Sonar Reykjavík at Harpa. I went there both nights. I had a fantastic time. These are some of my highlights.
The painful loudness at a Ghostigital show is always refreshing. These are guys who get it. In this kind of music, it isn’t just about the music. It is about the volume, too. It’s supposed to be felt with your whole body, and the term ‘pleasant’ isn’t a one sided word. Pleasure can be experienced through pain too. That being said, it should be noted that they’re not just loud; there are also textures and atmospheres that can only be achieved through a certain level of loudness. I’m consistently impressed with everything they do, apart from a few exceptions that they didn’t feature this time.
I loved the part where Elín played a melancholic song accompanied with a guitar (the only one I saw that weekend) but the magic was gone as soon as her sisters came on stage. Sure, Oculus did a good enough job shelling out some pumping house beats but other than that, there were three singers there with the same vocal range and style and no presence. By the time I started thinking about what else I might be missing I realised I had lost interest and left for greener pastures.
If I were to make a list of bands that I’ve either
a) vaguely heard of without checking out, or
b) never heard of before
that have completely blown away by when I’ve seeing them live for the first time, the list would consist of about four items in total. The other three aren’t important right now, but Diamond Version are the latest member in this ridiculously specific list. Not for a moment, not a single second of their set was I bored or waiting for the next good part. I stood there in front of the mixer desk nailed to the floor and let the ultra bass heavy beat flow through me like a pulsating laser, hypnotized by visuals and five wave monitors. This was probably the best hour I’ve spent in years. Diamond Version is my new favourite band. Clinical and stiff, my ass. Don’t be such a grump, Vala!
It was weird to transition from the angry bass pulverizing self-help messages of Diamond Version to the blissfully happy go lucky craziness and champagne guzzle of Modeselektor. They structure their beats to riffs that have strategic repetitions with bridges and choruses, rather than the usual metronomic bass drum punches. Of course they were present—it’s just refreshing to see a different kind of approach—and I was dancing my ass off when they all of a sudden dropped everything and started playing some dub that had no beat, no real texture and featured some pretty annoying vocals on playback, which always feels cheap. So I left. I bought some expensive beer in a plastic cup, and waited for GusGus.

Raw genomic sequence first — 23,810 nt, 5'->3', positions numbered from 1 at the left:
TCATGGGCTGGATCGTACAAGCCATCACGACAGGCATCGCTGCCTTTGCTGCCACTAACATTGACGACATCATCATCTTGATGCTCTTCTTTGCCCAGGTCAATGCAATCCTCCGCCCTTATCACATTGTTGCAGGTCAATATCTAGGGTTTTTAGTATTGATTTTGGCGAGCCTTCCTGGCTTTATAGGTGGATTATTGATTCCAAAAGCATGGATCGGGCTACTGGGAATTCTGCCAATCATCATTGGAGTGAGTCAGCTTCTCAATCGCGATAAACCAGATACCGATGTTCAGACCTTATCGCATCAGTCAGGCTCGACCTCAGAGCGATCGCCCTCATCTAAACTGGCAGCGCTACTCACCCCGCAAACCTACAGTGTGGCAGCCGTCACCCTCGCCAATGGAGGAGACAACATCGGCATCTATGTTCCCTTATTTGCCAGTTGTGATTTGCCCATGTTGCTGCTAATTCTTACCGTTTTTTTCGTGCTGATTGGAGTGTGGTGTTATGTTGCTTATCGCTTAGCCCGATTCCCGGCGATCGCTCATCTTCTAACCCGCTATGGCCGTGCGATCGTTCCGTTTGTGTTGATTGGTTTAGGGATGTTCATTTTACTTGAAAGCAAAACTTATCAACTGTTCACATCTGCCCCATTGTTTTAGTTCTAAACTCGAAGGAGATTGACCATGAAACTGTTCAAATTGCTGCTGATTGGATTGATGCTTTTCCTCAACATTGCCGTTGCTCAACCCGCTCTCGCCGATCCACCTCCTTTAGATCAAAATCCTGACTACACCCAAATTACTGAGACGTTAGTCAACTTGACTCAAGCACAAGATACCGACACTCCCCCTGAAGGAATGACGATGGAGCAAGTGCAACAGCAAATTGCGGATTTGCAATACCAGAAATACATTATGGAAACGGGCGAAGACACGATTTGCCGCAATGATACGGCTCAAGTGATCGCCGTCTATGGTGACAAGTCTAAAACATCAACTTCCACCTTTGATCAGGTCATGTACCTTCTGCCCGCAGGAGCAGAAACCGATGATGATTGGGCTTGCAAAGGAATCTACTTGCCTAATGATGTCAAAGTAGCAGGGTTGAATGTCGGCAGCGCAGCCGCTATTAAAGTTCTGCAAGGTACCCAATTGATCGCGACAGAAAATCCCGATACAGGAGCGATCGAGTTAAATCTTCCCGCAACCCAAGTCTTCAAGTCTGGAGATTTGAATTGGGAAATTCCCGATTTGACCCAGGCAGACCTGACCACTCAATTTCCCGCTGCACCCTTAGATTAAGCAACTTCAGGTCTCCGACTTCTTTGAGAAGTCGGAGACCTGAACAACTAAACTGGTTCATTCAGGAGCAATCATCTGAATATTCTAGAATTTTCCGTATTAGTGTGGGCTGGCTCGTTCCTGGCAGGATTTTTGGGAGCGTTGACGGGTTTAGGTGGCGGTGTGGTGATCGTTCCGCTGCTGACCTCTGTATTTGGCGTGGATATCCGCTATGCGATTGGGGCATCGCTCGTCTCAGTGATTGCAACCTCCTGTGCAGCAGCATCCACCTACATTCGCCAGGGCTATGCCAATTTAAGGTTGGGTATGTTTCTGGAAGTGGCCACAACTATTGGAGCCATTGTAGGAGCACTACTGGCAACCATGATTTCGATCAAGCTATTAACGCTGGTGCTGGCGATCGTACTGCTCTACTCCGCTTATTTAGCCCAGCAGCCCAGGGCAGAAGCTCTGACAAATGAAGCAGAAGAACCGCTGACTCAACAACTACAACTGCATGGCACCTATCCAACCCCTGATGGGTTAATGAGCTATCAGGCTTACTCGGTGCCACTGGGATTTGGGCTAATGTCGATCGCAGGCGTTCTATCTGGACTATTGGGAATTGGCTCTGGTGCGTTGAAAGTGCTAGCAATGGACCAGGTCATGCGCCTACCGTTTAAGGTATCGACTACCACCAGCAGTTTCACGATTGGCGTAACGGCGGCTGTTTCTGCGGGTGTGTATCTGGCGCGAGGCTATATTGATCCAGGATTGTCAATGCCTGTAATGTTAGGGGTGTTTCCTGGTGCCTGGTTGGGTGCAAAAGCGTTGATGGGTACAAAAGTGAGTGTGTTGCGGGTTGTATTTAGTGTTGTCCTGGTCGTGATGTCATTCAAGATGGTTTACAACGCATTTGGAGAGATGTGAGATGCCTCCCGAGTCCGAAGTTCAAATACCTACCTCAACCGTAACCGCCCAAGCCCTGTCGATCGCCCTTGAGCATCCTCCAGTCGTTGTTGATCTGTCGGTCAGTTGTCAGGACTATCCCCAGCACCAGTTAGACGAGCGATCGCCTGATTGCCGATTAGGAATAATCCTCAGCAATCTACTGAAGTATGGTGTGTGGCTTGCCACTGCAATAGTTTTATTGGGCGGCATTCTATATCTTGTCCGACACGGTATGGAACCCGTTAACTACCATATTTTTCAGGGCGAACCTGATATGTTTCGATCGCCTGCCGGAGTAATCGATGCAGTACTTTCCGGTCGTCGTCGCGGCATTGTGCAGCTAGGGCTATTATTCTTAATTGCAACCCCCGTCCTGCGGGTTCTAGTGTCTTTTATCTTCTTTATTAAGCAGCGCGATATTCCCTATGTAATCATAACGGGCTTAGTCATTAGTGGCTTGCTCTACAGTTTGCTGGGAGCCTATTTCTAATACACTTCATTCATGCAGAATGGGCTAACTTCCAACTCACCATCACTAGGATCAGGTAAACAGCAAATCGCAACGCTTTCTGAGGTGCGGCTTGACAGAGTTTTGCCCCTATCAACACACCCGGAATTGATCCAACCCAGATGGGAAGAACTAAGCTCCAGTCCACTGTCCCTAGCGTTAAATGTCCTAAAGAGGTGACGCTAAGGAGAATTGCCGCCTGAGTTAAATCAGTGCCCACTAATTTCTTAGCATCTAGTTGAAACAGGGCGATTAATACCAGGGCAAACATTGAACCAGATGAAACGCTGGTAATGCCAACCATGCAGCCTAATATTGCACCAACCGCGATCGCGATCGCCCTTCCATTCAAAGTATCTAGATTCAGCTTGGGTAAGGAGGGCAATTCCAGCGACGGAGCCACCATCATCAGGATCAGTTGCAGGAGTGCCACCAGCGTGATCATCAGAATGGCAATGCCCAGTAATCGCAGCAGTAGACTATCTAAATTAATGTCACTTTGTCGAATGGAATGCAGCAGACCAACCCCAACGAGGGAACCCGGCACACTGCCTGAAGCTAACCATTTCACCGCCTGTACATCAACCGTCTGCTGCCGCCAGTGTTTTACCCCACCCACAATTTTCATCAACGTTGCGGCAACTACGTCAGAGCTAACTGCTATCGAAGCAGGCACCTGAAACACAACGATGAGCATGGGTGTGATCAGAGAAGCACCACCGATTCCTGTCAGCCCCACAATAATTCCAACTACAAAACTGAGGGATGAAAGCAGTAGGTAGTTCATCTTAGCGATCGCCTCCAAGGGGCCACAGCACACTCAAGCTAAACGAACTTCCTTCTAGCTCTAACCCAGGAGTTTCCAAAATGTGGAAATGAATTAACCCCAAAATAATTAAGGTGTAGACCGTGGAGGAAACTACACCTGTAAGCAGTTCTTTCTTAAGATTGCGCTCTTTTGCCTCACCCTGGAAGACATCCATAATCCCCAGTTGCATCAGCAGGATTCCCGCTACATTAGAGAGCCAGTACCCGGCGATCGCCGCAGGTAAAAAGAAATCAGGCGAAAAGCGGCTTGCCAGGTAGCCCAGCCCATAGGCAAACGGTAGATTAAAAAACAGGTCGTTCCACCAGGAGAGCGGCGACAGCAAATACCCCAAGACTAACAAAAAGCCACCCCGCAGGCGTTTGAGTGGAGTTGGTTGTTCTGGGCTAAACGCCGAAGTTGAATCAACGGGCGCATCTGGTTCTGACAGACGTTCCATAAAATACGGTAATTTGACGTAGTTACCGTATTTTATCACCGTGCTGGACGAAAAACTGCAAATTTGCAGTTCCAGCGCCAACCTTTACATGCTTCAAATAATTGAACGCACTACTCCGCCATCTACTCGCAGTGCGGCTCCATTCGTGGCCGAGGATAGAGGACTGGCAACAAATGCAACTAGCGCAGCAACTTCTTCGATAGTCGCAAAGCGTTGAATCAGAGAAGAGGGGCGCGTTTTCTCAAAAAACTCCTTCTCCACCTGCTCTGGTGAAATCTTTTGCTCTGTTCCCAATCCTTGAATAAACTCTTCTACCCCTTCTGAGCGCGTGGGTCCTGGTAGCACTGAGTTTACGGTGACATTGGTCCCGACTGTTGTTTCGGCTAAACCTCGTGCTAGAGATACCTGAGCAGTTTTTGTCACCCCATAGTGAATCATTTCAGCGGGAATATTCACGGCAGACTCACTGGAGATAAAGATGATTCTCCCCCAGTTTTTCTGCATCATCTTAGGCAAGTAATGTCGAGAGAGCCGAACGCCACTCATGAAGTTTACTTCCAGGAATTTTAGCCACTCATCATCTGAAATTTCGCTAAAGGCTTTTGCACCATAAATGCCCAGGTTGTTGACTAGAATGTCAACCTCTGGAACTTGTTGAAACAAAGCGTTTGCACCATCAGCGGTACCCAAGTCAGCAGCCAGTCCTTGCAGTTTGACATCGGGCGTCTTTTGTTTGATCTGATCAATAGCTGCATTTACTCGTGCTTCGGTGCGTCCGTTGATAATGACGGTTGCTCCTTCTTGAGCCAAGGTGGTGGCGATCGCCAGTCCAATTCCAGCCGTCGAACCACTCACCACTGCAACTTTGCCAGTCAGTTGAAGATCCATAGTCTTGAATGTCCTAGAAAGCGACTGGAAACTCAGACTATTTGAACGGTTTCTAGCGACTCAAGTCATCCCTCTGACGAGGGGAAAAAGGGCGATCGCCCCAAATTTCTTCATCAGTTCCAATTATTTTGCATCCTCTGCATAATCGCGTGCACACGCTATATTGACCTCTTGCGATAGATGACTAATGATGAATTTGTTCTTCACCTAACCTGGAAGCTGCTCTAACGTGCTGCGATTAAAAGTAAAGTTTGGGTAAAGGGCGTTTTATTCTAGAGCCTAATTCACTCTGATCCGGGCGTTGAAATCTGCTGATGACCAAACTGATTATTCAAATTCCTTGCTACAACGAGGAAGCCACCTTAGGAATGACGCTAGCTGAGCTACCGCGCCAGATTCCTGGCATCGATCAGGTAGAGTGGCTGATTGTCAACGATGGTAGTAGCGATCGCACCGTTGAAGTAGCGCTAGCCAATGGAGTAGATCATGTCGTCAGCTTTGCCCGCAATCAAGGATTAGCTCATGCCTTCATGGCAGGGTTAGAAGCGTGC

Some critics have pointed out that maybe Harpa isn’t a suitable venue for a festival such as Sónar. They say that it’s a bit too formal. I also heard some old school rave bangers complain that the sleekness of the architectural triumph that is our newly minted concert hall and conference centre, doesn’t really get them into the drug taking mode they were used to from before. “It used to be a standard that you’d pop a couple of Es and square of acid, just for starters, to get ready for LFO, Squarepusher and the like. Now I’d just feel rude doing that,” complained a father of three in his early thirties that had gotten a babysitter for the weekend to relive his glory days.
Personally, I liked being able to hang my coat up in the cloakroom and browse between venues without getting cold and wet. Then again, I missed out on the early ‘90s rave scene. However, being rude towards the sleek steel and glass design didn’t seem to be a problem for the usual GusGus crowd that appeared—as if by magic—in the line-up before the show, all red-eyed and chewing on their lips with shaved heads and neck tattoos scantily clad in their Skanks-R-Us finest.
The show itself was of course great, though. The set consisted of tracks from the masterpiece ‘Arabian Horse’, plus some pretty great new and unheard ones that I am excited to hear on plastic. At a show like this, in a venue like Silfurberg you can really understand why they won the Grapevine Music Awards for Best Live Act (http://grapevine.is/Features/ReadArticle/The-Grapevines-First-Ever-Music-Awards-Ever). From the first modular synth blasts they created an otherworldly atmosphere that is just as beautiful as it is dangerous and a little bit disturbing in a sexy kind of way.